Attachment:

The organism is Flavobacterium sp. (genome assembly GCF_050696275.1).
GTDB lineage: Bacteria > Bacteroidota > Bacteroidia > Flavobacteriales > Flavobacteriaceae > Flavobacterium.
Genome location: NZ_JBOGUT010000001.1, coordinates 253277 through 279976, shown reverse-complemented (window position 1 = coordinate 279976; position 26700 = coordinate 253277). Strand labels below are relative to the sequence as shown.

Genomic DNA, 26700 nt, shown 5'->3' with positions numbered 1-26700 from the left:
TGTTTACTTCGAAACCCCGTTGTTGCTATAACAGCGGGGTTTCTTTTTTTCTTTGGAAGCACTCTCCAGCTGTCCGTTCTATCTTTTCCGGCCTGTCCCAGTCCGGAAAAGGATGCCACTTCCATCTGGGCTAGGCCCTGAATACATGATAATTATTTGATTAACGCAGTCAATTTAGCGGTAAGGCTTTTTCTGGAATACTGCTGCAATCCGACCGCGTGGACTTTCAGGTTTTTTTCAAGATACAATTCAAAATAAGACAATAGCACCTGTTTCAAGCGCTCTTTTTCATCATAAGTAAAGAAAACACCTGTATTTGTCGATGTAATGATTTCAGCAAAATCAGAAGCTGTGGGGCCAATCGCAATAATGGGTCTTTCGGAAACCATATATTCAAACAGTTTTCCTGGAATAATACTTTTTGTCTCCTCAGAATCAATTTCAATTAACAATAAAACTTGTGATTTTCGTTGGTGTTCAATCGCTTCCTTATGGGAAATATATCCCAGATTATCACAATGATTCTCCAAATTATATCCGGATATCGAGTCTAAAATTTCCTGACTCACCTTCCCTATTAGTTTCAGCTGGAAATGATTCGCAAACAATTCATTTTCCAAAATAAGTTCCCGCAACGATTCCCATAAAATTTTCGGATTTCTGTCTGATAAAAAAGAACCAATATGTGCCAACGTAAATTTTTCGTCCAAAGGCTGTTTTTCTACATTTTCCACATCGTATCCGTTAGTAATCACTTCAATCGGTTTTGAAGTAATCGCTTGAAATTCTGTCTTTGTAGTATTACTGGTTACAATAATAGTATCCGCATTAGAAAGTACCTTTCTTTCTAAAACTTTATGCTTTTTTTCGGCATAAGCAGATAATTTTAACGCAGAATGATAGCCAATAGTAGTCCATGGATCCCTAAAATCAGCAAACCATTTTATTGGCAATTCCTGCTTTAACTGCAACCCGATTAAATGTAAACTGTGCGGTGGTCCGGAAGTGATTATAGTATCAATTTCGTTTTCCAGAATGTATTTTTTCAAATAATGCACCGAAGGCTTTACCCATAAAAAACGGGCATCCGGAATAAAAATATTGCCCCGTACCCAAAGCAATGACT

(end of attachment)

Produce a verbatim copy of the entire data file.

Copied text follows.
The organism is Flavobacterium sp. (genome assembly GCF_050696275.1).
GTDB lineage: Bacteria > Bacteroidota > Bacteroidia > Flavobacteriales > Flavobacteriaceae > Flavobacterium.
Genome location: NZ_JBOGUT010000001.1, coordinates 253277 through 279976, shown reverse-complemented (window position 1 = coordinate 279976; position 26700 = coordinate 253277). Strand labels below are relative to the sequence as shown.

Genomic DNA, 26700 nt, shown 5'->3' with positions numbered 1-26700 from the left:
TGTTTACTTCGAAACCCCGTTGTTGCTATAACAGCGGGGTTTCTTTTTTTCTTTGGAAGCACTCTCCAGCTGTCCGTTCTATCTTTTCCGGCCTGTCCCAGTCCGGAAAAGGATGCCACTTCCATCTGGGCTAGGCCCTGAATACATGATAATTATTTGATTAACGCAGTCAATTTAGCGGTAAGGCTTTTTCTGGAATACTGCTGCAATCCGACCGCGTGGACTTTCAGGTTTTTTTCAAGATACAATTCAAAATAAGACAATAGCACCTGTTTCAAGCGCTCTTTTTCATCATAAGTAAAGAAAACACCTGTATTTGTCGATGTAATGATTTCAGCAAAATCAGAAGCTGTGGGGCCAATCGCAATAATGGGTCTTTCGGAAACCATATATTCAAACAGTTTTCCTGGAATAATACTTTTTGTCTCCTCAGAATCAATTTCAATTAACAATAAAACTTGTGATTTTCGTTGGTGTTCAATCGCTTCCTTATGGGAAATATATCCCAGATTATCACAATGATTCTCCAAATTATATCCGGATATCGAGTCTAAAATTTCCTGACTCACCTTCCCTATTAGTTTCAGCTGGAAATGATTCGCAAACAATTCATTTTCCAAAATAAGTTCCCGCAACGATTCCCATAAAATTTTCGGATTTCTGTCTGATAAAAAAGAACCAATATGTGCCAACGTAAATTTTTCGTCCAAAGGCTGTTTTTCTACATTTTCCACATCGTATCCGTTAGTAATCACTTCAATCGGTTTTGAAGTAATCGCTTGAAATTCTGTCTTTGTAGTATTACTGGTTACAATAATAGTATCCGCATTAGAAAGTACCTTTCTTTCTAAAACTTTATGCTTTTTTTCGGCATAAGCAGATAATTTTAACGCAGAATGATAGCCAATAGTAGTCCATGGATCCCTAAAATCAGCAAACCATTTTATTGGCAATTCCTGCTTTAACTGCAACCCGATTAAATGTAAACTGTGCGGTGGTCCGGAAGTGATTATAGTATCAATTTCGTTTTCCAGAATGTATTTTTTCAAATAATGCACCGAAGGCTTTACCCATAAAAAACGGGCATCCGGAATAAAAATATTGCCCCGTACCCAAAGCAATGACT